Google Social Search Takes Facebook Fight Global

Google said it is taking its Social Search service international in 19 languages this month as it seeks to challenge Facebook in the arena for personalized search.

Google May 19 said it is bringing its Google Social Search software globally in 19 languages, ratcheting up the competition with social network giant Facebook.

Launched in 2010, Google Social Search is the company's bid to personalize search by surfacing results of blog posts and other information generated by friends in a user's social circle.

Social circle builds a bridge between users' Google accounts and their Google profiles to surface users' content in its results page. This circle includes users of social services Google users have listed in their Google profile, including Gmail, Twitter, Quora, Google Buzz, Facebook and Picasa.

Google updated Social Search in February to make sure results appear throughout a results page based on relevance of a user's connections with friends.

The idea is to generate more traffic and sharing among friends, ideally to help users find new friends, who will in turn share info forward. It is this latest iteration that is rolling out to users of other languages on other Google domains.

Users will also see who shared the result in the annotation underneath.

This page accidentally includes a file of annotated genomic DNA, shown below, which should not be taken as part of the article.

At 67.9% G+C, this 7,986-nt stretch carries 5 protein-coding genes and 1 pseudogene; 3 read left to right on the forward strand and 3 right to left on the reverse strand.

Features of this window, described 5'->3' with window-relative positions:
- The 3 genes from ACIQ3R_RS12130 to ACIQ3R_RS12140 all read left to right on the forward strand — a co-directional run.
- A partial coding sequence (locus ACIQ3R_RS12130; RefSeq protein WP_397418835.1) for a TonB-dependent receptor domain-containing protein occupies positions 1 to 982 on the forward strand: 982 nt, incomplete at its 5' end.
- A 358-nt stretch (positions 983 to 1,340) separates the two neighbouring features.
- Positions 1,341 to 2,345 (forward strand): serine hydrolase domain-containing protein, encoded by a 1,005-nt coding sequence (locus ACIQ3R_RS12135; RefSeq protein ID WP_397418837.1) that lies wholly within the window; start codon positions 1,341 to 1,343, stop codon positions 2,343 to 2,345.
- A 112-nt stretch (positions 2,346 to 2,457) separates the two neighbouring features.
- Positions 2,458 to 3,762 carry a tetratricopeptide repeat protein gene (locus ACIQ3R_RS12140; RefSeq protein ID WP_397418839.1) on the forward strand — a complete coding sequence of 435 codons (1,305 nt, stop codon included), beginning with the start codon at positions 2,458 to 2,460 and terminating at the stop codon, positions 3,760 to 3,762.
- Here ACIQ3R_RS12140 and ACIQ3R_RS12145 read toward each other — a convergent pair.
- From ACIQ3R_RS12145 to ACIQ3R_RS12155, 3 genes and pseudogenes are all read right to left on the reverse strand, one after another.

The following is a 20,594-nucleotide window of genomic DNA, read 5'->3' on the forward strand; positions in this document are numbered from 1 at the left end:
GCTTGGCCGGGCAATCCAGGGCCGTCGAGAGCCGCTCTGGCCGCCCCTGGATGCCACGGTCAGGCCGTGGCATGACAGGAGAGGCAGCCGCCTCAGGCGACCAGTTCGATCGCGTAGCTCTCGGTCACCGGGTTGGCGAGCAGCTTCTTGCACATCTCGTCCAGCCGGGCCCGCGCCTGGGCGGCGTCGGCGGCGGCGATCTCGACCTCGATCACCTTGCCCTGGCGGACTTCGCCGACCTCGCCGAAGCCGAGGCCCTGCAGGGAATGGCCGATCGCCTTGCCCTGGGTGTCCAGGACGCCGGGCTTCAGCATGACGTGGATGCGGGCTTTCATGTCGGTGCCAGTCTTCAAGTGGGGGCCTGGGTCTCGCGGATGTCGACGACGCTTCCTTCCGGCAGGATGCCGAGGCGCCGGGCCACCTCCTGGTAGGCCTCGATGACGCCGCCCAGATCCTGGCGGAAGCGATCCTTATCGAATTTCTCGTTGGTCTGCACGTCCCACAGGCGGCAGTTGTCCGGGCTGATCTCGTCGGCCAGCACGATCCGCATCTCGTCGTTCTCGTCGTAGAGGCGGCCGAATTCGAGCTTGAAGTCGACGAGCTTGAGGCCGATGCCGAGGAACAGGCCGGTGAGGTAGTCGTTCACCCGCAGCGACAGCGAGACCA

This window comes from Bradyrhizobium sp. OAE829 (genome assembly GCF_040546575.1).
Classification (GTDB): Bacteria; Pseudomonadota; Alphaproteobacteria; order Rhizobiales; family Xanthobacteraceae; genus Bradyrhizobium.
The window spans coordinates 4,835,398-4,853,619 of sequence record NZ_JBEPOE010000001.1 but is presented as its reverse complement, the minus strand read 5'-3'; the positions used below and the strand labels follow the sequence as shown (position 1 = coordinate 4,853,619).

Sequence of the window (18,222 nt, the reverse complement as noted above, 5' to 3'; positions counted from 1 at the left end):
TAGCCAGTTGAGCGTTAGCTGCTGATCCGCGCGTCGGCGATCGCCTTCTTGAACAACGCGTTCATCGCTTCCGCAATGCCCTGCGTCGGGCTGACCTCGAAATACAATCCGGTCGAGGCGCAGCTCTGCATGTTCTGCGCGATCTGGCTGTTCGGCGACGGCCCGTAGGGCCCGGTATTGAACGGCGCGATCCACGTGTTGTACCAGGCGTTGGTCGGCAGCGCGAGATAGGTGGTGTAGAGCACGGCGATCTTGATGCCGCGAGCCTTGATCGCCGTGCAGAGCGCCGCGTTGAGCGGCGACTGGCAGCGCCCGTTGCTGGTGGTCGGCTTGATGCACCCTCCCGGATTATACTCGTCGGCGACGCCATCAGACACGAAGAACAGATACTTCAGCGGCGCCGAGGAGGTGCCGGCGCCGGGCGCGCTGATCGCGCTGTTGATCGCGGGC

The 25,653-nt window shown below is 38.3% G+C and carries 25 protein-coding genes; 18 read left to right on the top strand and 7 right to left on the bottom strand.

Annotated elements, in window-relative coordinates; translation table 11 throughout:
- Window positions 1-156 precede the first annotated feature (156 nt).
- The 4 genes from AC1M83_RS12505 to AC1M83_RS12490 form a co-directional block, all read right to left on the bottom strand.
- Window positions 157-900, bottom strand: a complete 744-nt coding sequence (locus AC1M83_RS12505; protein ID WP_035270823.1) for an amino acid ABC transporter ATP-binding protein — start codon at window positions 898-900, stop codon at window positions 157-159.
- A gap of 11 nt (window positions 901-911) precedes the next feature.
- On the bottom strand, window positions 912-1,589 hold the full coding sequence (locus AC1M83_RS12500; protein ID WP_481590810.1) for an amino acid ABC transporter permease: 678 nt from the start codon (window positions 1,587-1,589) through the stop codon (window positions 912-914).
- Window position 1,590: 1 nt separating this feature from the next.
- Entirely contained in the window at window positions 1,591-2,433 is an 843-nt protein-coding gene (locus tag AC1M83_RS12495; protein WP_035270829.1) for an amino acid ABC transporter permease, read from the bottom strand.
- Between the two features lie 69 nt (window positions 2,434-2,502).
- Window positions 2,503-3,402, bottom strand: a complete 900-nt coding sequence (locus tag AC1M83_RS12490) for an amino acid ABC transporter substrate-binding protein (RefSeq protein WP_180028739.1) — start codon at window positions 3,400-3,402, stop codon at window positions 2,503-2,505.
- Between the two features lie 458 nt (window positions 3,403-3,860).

"For example, if you're looking for information about low-light photography and your friend Marcin has written a blog post about it, that post may show up higher in your results with a clear annotation and picture of Marcin," explained Google software engineer Yohann Coppel.

Social Search connections are summarized in a user's Google Dashboard. Google said Social Search's international expansion should be available in the coming week, with more languages on the way.

The extension of Social Search comes during a busy few months of socially oriented search news. Google in March introduced Google +1, an effort to let users share search results and ads they like.

Google Profile users can click the +1 next to each search result or ad on and +1's appear next to each selected search result in subsequent searches.

This is an effort to improve search relevancy, make search a bit more personal and sell ads against such results, which is where the battlefield lies between Google and rival Facebook.

Facebook, whose Like button is proving extremely viral, this month was caught planting stories that Google's social circle feature infringes on user privacy.

Facebook hired Burson-Marstellar to flag this issue with major media outlets and bloggers only to have it backfire. Bing earlier this week boosted its integration with Facebook, adding the Like button to its Bing Bar.